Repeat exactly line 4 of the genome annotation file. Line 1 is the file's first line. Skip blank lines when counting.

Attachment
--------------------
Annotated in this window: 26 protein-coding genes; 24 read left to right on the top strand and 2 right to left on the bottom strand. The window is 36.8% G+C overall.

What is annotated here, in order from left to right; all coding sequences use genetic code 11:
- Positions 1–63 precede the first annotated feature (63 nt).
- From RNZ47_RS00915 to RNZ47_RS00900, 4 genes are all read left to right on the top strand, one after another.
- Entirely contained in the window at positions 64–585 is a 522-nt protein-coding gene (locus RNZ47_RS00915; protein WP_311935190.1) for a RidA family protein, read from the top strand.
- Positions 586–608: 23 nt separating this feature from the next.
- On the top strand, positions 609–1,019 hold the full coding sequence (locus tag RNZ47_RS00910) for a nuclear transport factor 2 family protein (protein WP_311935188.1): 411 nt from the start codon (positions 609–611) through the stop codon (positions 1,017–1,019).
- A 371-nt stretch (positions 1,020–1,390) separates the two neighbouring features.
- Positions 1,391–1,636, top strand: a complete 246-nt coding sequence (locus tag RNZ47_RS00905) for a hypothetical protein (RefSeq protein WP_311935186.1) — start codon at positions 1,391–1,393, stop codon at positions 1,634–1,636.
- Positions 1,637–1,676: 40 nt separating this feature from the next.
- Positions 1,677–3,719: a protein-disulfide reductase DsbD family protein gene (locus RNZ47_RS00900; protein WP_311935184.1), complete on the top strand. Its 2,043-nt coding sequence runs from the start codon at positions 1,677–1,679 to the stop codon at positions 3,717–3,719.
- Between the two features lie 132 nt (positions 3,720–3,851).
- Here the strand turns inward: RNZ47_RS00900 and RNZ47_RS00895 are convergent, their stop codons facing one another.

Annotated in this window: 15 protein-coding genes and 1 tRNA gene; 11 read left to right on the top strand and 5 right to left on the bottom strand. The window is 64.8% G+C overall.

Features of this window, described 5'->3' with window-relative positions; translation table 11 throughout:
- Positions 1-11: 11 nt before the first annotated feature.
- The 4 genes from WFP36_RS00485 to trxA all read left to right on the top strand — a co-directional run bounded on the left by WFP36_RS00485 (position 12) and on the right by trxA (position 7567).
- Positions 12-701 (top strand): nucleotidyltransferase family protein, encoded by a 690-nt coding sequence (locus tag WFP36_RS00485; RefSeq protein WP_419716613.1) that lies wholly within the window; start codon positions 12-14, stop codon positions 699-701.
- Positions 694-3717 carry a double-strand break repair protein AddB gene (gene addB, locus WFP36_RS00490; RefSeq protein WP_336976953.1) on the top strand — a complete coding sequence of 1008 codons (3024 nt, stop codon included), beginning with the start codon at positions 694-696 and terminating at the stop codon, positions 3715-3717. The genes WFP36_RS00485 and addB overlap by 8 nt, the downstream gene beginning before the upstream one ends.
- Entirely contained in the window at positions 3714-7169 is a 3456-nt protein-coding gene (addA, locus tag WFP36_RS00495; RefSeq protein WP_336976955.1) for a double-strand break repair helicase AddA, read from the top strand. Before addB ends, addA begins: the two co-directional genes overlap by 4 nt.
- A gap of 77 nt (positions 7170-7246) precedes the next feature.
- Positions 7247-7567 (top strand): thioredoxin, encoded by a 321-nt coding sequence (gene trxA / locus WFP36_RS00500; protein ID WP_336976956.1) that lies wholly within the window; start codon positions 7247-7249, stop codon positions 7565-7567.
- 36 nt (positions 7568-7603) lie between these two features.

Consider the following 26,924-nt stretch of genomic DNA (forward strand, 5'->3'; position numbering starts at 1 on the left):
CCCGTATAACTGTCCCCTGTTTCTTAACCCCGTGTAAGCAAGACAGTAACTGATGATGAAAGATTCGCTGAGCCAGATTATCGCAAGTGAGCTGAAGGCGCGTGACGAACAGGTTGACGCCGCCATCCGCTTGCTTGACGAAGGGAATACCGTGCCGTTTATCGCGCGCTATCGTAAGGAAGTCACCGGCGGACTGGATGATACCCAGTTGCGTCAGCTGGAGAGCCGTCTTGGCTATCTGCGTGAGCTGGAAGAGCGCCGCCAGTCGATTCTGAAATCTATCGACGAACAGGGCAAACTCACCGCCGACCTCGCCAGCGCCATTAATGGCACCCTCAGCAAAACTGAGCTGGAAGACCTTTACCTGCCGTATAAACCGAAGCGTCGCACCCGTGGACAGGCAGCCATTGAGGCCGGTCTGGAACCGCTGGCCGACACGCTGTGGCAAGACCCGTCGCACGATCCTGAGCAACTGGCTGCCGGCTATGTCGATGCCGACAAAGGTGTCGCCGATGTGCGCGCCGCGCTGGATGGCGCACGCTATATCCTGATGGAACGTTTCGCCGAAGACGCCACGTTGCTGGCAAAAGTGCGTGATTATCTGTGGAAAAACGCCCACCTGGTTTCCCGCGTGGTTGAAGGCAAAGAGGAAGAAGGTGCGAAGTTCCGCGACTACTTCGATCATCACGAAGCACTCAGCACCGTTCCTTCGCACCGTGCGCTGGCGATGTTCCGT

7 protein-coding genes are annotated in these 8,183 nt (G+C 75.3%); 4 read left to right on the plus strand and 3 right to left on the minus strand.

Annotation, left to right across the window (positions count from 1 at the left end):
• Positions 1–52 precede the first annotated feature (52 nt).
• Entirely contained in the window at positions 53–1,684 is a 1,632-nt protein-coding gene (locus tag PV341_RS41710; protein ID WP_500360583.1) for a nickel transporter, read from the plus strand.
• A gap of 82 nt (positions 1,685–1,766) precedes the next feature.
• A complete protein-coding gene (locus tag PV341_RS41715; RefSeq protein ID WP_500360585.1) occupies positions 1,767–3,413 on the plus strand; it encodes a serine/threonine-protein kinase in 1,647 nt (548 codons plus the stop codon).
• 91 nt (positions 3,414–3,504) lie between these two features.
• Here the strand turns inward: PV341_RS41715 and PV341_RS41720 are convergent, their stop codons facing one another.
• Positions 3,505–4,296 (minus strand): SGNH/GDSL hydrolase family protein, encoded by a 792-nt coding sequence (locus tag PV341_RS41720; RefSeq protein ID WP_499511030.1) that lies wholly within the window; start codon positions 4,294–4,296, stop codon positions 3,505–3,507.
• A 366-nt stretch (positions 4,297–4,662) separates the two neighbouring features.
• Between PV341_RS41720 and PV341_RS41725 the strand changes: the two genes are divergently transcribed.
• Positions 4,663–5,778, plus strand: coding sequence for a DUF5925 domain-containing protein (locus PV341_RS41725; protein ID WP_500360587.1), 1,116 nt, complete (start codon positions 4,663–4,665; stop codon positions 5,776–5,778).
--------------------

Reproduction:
- From RNZ47_RS00915 to RNZ47_RS00900, 4 genes are all read left to right on the top strand, one after another.